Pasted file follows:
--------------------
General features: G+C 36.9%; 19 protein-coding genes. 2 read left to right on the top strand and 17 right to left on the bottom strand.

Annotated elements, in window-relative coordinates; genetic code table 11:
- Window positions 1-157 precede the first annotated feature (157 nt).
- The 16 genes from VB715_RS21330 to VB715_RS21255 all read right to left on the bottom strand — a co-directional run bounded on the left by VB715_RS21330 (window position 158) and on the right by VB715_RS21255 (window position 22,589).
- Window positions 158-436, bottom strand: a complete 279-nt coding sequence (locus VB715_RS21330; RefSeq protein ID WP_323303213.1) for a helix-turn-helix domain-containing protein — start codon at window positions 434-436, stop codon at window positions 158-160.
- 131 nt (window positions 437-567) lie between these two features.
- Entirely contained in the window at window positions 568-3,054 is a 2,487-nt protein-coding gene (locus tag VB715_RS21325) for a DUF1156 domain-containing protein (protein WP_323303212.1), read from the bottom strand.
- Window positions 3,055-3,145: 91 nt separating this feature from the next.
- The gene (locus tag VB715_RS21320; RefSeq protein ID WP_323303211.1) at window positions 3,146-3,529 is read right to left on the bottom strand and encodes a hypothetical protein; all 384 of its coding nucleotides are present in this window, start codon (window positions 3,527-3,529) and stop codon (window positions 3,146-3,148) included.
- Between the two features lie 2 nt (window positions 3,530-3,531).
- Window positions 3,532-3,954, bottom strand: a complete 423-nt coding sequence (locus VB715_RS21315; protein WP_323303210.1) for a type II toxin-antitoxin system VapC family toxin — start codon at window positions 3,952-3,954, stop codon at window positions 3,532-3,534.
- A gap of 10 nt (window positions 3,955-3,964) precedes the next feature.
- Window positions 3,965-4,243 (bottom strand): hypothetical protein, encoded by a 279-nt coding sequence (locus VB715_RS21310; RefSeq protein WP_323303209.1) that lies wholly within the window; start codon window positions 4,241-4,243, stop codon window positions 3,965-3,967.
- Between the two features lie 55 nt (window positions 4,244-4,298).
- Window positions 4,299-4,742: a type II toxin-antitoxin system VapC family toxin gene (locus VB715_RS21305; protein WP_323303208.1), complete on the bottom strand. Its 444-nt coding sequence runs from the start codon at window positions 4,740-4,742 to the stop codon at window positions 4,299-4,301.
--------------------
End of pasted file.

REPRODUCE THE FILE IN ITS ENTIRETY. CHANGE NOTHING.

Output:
General features: G+C 36.9%; 19 protein-coding genes. 2 read left to right on the top strand and 17 right to left on the bottom strand.

Annotated elements, in window-relative coordinates; genetic code table 11:
- Window positions 1-157 precede the first annotated feature (157 nt).
- The 16 genes from VB715_RS21330 to VB715_RS21255 all read right to left on the bottom strand — a co-directional run bounded on the left by VB715_RS21330 (window position 158) and on the right by VB715_RS21255 (window position 22,589).
- Window positions 158-436, bottom strand: a complete 279-nt coding sequence (locus VB715_RS21330; RefSeq protein ID WP_323303213.1) for a helix-turn-helix domain-containing protein — start codon at window positions 434-436, stop codon at window positions 158-160.
- 131 nt (window positions 437-567) lie between these two features.
- Entirely contained in the window at window positions 568-3,054 is a 2,487-nt protein-coding gene (locus tag VB715_RS21325) for a DUF1156 domain-containing protein (protein WP_323303212.1), read from the bottom strand.
- Window positions 3,055-3,145: 91 nt separating this feature from the next.
- The gene (locus tag VB715_RS21320; RefSeq protein ID WP_323303211.1) at window positions 3,146-3,529 is read right to left on the bottom strand and encodes a hypothetical protein; all 384 of its coding nucleotides are present in this window, start codon (window positions 3,527-3,529) and stop codon (window positions 3,146-3,148) included.
- Between the two features lie 2 nt (window positions 3,530-3,531).
- Window positions 3,532-3,954, bottom strand: a complete 423-nt coding sequence (locus VB715_RS21315; protein WP_323303210.1) for a type II toxin-antitoxin system VapC family toxin — start codon at window positions 3,952-3,954, stop codon at window positions 3,532-3,534.
- A gap of 10 nt (window positions 3,955-3,964) precedes the next feature.
- Window positions 3,965-4,243 (bottom strand): hypothetical protein, encoded by a 279-nt coding sequence (locus VB715_RS21310; RefSeq protein WP_323303209.1) that lies wholly within the window; start codon window positions 4,241-4,243, stop codon window positions 3,965-3,967.
- Between the two features lie 55 nt (window positions 4,244-4,298).
- Window positions 4,299-4,742: a type II toxin-antitoxin system VapC family toxin gene (locus VB715_RS21305; protein WP_323303208.1), complete on the bottom strand. Its 444-nt coding sequence runs from the start codon at window positions 4,740-4,742 to the stop codon at window positions 4,299-4,301.